I think you are confused by the difference between the reference to the String object and the String object itself.
When you say
String myString = "Hello";
the runtime creates an object in memory "Hello." You can't directly mess with the way this object is stored because Java manages memory. But you still need to be able to make use of that object, so the reference myString lets you do that in an indirect way.
When you make calls on myString with the . operator like these:
You are using your reference to get some information about that string, but you never touch the string itself.
Now it gets a little tricky. If you do this next:
myString = "Later";
The runtime creates a new object in memory "Later," and myString points to that now instead. "Hello" is still sitting in memory, but you have no way to get information from it anymore. Eventually, Java will figure that out and clean it up so you get that memory back for other things. This shows the reference can point to anything, and those things can change all the time.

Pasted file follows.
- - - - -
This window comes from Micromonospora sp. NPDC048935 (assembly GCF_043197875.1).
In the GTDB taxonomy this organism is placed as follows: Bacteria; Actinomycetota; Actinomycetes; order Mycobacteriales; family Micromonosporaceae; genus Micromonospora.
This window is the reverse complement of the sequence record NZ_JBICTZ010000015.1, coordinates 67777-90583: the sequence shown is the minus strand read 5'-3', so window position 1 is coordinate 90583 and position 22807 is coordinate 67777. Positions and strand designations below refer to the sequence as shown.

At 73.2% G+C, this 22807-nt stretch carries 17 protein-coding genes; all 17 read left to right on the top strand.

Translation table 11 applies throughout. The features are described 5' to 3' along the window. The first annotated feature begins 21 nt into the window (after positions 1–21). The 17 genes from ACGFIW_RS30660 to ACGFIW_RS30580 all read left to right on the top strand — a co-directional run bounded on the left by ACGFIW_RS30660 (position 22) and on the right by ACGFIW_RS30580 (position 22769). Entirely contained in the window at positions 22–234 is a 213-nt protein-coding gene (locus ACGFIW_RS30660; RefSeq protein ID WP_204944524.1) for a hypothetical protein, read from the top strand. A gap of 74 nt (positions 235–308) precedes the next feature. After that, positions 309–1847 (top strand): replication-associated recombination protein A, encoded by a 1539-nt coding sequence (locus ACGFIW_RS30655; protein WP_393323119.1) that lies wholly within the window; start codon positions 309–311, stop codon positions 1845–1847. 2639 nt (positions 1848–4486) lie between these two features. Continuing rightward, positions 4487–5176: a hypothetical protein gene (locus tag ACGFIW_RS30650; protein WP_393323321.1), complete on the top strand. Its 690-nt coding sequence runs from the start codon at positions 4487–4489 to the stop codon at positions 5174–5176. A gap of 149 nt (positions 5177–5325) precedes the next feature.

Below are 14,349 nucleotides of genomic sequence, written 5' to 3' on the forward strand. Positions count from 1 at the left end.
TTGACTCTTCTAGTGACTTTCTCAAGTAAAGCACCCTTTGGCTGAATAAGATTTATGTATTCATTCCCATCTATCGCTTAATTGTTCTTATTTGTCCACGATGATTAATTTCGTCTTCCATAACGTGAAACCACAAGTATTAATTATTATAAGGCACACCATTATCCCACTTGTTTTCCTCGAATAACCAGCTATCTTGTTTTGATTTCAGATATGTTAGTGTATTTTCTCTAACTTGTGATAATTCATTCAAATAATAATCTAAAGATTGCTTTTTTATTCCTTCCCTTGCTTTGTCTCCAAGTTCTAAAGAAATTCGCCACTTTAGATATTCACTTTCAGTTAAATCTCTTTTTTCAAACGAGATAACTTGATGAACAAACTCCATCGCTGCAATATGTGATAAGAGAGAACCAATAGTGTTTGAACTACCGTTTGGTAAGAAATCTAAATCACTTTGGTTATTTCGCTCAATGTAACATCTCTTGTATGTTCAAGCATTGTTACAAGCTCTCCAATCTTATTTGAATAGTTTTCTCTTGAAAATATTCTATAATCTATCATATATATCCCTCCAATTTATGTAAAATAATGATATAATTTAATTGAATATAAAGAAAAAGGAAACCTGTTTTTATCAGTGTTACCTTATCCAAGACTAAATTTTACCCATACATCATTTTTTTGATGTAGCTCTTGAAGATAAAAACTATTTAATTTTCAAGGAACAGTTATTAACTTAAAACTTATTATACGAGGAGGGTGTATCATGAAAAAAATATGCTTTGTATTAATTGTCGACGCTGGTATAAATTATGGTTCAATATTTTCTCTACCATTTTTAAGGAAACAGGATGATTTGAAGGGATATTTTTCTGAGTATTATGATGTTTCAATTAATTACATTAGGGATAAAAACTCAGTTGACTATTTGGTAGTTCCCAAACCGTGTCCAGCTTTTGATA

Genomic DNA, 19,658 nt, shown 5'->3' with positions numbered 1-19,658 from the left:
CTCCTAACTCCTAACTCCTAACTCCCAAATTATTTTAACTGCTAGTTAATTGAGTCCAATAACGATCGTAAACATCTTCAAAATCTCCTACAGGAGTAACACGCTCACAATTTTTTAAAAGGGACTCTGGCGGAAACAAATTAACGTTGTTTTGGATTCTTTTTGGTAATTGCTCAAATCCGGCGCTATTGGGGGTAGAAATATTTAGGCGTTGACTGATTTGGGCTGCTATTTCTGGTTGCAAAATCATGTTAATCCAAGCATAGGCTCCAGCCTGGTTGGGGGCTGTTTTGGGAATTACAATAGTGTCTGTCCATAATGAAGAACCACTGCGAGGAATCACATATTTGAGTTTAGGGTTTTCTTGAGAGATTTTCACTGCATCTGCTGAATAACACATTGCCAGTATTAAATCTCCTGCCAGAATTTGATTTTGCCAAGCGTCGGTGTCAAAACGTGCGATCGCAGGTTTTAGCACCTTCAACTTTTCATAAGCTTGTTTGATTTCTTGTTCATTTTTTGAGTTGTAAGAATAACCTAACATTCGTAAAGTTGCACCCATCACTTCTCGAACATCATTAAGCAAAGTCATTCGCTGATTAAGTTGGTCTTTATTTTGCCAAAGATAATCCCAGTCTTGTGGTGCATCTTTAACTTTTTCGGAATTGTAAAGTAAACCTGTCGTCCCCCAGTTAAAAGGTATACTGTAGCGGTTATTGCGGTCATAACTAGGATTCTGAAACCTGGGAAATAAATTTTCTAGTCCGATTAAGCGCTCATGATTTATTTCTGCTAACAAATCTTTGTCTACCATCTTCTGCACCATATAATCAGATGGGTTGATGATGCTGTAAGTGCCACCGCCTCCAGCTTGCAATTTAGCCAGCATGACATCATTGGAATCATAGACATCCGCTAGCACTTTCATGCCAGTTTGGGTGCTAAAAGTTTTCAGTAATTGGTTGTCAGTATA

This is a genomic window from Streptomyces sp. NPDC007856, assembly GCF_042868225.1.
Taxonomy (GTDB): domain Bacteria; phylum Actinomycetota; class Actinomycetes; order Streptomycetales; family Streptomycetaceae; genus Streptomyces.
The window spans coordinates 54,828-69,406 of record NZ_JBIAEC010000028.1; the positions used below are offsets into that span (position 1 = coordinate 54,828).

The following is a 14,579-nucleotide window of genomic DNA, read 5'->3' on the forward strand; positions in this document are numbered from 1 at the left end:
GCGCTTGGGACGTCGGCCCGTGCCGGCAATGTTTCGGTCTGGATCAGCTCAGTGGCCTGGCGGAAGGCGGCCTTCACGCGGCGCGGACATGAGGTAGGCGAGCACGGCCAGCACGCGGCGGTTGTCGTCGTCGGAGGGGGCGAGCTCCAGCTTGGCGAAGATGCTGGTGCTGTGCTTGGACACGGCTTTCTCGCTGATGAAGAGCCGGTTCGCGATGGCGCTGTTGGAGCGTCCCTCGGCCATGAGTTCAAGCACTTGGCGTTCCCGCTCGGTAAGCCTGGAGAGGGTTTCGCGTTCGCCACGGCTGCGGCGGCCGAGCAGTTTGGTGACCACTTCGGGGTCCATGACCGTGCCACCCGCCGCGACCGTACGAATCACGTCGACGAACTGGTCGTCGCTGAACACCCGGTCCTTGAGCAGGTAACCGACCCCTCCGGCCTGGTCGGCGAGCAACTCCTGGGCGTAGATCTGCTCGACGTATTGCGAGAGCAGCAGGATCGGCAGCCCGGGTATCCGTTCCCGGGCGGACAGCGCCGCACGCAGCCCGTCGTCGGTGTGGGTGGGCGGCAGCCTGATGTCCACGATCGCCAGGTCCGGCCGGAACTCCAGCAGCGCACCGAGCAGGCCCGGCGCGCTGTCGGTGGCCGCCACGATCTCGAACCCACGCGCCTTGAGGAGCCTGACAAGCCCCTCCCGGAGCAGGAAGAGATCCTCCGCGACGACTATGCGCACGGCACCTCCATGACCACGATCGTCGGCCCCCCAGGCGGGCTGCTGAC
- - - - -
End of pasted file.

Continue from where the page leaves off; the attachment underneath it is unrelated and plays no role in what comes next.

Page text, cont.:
Now let's say I want to change the string itself like this:
myString = myString + ", dude.";
It looks like you are modifying myString to add more stuff to it, but you actually aren't. You have the original object in memory ("Later"), and the runtime creates a second object in memory (", dude."). Then the runtime creates a third object that represents the combination of the two: "Later, dude."
If Strings were mutable (like StringBuffer and StringBuilder), you could have one object and just keep changing it. But they are not, so every time you think you're just modifying it, you are creating new ones. This can lead to a lot of wasted memory and then a decline in performance when the runtime tries to get it all back.
So it is about the difference between reference and object.
Hope that helps.